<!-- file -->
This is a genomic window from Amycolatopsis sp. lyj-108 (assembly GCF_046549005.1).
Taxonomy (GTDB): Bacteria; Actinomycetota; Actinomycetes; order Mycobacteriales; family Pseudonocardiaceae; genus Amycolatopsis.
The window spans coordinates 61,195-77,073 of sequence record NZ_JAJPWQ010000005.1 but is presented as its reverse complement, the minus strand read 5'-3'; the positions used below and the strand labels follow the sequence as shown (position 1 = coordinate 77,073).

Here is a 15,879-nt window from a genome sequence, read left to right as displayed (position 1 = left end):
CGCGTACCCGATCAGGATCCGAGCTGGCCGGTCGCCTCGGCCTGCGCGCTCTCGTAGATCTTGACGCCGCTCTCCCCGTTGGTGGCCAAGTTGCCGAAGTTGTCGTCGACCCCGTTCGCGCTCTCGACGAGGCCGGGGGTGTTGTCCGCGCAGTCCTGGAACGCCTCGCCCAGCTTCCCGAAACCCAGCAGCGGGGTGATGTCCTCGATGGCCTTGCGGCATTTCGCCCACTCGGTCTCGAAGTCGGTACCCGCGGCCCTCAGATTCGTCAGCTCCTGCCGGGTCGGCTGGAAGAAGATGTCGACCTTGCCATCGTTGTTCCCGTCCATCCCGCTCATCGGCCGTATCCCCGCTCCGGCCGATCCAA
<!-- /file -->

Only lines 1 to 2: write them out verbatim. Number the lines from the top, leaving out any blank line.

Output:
This is a genomic window from Amycolatopsis sp. lyj-108 (assembly GCF_046549005.1).
Taxonomy (GTDB): Bacteria; Actinomycetota; Actinomycetes; order Mycobacteriales; family Pseudonocardiaceae; genus Amycolatopsis.